For years, Hoffert, a faculty member at York University, has straddled the arts and high-tech worlds, studying the impact of each on the other. Now, in The Bagel Effect, he shares his insights on how technology is affecting all areas of life -- from education and health care to business and the workplace. The Bagel Effect sorts the over-abundance of information bombarding us from every direction into clear trends and predictable outcomes.

Hoffert says what's dubbed "technology" today is simply the latest in a chain of technological advances that will help people do what they have always done: communicate. And, although recent technological developments are at least as significant as the invention of electric lights, automobiles, and movies at the close of the 19th century, they are nothing to fear. His book offers a reassuringly welcome path through the technology maze.

Hoffert is a scientist, researcher, writer, composer, musician and founder of York University's CulTech Collaborative Research Centre that focuses on studying how people relate to technology. He is the founder and jazz pianist of the Juno award-winning rock band Lighthouse and is a designer of high-tech audio equipment. Hoffert is also the executive director of Intercom Ontario, North America's first wired community, in Newmarket, Ontario.

Award-winning SF author

Science fiction writer Robert Sawyer will speak about "Science Fiction as the Conscience of the Technological Age" at 7:30 p.m. in the Humanities Theatre, as the last event of tomorrow's busy day. Admission is free.

Sawyer's fascination with the clash between what he sees as "the two most potent forces in shaping human society -- science and religion" has been the theme of at least two of his works, and has informed others. The award-winning Canadian writer takes a pro-science stance, but says his job as a science fiction writer is to look at changes in science and technology with a skeptical eye, and to help the reader sort out "what it all means".

He's president of the Science Fiction and Fantasy Writer of America, and his work has won top SF awards in the United States, Japan, France, Spain and Canada. Among his best-known titles are The Terminal Experiment, Starplex, Frameshift and Golden Fleece. As well, his short stories have been included in several anthologies.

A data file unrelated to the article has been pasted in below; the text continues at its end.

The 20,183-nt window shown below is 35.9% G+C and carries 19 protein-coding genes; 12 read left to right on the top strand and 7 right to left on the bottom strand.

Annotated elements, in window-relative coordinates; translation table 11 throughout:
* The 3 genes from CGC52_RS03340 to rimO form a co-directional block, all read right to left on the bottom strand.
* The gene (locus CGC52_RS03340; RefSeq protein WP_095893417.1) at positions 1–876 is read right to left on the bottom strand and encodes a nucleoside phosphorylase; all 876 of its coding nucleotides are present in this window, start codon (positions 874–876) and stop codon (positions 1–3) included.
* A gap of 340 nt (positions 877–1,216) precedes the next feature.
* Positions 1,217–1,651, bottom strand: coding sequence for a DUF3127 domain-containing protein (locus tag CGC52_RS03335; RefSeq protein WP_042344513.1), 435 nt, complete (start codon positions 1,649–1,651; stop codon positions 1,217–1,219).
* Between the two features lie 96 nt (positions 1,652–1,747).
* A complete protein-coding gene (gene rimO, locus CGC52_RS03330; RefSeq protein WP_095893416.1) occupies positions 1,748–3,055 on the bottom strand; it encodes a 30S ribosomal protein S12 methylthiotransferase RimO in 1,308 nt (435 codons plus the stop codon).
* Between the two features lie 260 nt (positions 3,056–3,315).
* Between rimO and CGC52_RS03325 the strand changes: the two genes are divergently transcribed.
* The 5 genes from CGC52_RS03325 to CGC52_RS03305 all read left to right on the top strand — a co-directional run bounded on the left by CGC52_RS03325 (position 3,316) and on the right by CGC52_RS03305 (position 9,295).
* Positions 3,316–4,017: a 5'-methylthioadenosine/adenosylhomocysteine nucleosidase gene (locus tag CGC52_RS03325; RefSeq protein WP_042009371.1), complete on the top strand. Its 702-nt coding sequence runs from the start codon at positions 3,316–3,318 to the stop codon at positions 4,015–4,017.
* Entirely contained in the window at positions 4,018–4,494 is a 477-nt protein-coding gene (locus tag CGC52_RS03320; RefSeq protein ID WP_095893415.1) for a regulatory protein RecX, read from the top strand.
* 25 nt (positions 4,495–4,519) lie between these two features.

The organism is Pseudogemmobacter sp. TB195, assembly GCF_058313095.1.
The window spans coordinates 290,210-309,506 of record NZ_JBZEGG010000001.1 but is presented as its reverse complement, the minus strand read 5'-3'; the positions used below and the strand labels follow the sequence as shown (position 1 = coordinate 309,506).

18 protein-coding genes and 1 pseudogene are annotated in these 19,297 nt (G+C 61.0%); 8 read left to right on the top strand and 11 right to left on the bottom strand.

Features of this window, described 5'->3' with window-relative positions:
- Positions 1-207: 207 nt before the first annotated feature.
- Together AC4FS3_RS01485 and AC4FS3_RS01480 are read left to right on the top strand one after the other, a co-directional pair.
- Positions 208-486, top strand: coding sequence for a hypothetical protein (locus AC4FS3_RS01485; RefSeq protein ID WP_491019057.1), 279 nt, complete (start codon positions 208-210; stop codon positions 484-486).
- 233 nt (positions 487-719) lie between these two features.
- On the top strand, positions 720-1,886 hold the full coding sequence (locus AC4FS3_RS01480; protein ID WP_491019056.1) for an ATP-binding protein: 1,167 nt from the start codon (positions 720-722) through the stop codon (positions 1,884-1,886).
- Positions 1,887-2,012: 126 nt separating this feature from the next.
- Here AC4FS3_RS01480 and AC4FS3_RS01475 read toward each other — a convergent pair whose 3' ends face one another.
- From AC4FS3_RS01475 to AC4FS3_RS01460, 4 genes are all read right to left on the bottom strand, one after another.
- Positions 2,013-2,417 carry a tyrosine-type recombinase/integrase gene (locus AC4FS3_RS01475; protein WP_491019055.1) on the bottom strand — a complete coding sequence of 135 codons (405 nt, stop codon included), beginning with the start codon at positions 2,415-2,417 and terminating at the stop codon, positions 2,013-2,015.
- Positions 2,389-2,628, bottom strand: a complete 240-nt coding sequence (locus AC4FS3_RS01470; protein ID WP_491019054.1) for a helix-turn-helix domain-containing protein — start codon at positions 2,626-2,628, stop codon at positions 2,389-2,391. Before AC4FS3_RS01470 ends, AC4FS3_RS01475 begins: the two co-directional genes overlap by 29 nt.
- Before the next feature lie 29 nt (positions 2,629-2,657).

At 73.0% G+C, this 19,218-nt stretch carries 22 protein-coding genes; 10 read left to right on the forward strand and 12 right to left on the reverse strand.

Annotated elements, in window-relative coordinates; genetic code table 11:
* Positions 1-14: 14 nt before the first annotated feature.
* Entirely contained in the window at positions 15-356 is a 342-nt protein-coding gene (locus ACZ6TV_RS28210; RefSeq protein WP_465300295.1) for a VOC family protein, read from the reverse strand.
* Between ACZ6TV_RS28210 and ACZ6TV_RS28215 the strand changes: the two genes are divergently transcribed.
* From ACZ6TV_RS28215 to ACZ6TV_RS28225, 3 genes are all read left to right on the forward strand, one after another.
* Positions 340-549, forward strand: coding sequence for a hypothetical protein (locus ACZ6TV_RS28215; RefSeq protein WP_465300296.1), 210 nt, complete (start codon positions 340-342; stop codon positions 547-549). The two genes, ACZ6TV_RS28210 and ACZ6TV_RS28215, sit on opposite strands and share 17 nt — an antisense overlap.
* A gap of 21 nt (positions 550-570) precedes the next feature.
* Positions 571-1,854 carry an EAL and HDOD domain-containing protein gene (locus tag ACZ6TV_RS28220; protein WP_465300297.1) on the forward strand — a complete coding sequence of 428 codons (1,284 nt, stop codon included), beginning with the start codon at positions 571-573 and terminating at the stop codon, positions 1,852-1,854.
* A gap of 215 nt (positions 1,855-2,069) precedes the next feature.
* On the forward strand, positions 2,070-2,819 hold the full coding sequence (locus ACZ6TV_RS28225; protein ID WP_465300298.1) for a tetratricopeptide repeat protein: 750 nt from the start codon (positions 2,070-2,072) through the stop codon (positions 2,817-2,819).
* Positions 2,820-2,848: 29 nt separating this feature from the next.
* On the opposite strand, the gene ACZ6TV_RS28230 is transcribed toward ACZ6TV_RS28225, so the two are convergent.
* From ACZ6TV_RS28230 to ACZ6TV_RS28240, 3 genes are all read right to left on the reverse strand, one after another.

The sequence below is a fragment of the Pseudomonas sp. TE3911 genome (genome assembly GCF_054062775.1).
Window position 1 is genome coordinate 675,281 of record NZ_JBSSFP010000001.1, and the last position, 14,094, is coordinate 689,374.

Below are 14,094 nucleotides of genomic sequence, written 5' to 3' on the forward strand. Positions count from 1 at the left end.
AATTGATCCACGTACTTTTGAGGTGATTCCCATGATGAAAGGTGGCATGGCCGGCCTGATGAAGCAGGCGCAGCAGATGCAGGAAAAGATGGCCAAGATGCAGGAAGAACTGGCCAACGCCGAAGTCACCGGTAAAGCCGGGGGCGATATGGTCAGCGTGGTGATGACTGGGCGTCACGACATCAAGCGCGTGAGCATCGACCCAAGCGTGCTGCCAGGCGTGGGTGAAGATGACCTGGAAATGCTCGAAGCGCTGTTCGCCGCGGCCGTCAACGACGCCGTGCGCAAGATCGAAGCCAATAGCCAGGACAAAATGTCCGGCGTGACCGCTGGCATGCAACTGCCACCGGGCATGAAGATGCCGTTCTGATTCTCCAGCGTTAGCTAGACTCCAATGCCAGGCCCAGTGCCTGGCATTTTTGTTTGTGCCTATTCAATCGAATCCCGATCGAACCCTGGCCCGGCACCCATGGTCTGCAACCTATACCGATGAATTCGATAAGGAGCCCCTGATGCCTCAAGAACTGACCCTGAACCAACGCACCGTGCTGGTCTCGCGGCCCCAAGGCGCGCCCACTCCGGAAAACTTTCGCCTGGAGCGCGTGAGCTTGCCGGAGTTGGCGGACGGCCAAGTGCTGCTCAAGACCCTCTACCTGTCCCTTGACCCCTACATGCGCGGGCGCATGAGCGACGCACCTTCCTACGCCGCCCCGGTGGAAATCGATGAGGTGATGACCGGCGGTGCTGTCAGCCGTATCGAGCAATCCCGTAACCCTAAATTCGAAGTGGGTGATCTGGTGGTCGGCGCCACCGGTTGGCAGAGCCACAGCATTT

Staff wanted for committees

The UW staff association, which finds staff to serve on dozens of committees across the campus, is announcing some vacancies this week, for appointments that start January 1. "We want," says Karen LeDrew, chair of the association's nominating committee, "to encourage all staff members from across campus to consider these opportunities and submit their application if interested in serving on any of the committees listed."

Staff members who might be interested, but who aren't now members of the staff association, "are encouraged to join" by contacting Barb Yantha in the staff association office (phone ext. 3566, staffasc@mc1adm).

Currently available:

What to do if you're interested: "By November 18, 1998, please forward the following information to Karen LeDrew, SISP/IST, MC 4019 (or by email to ledrewbk@nh1adm): Name, department, extension, email address, years of service at UW, any relevant information, and indicate why you wish to represent Staff on a particular committee. The information that you provide is a key factor in the final selection of the Staff representative by the UWSA Executive."

Happening on this chilly day

A flea market in support of the United Way campaign will run from 11 a.m. to 2 p.m. in the Humanities lobby. "One person's junk is another person's treasure," the optimistic organizers say.

The Films for Awareness series is running again at Conrad Grebel College, putting such issues as violence, food and sexuality on the screen. Today at 12 noon (in Grebel room 267) it's "Affluenza", a 1997 film described as "a fascinating look at one of the greatest social, economic and environmental sicknesses of our time -- consumerism". Tomorrow night at 7, in the same room: "Manufacturing Consent", the well-known film about the life and ideas of linguist and activist Noam Chomsky.

The "Chew on This" series of noontime talks for co-op employers continues this week. Today brings a repeat performance of "Dialogue with the Director", starring co-op director Bruce Lumsden.

Vancouver artist Landon Mackenzie visits campus today, thanks to the Canada Council, and will speak at 1:30 p.m. in East Campus Hall room 1219.

"The UW Computer Store is having a blowout sale," writes Beth Alemany, marketing coordinator in the retail services department. "Stop by to check out the savings!"


Editor of the Daily Bulletin: Chris Redmond
Information and Public Affairs, University of Waterloo
credmond@uwaterloo.ca | (519) 888-4567 ext. 3004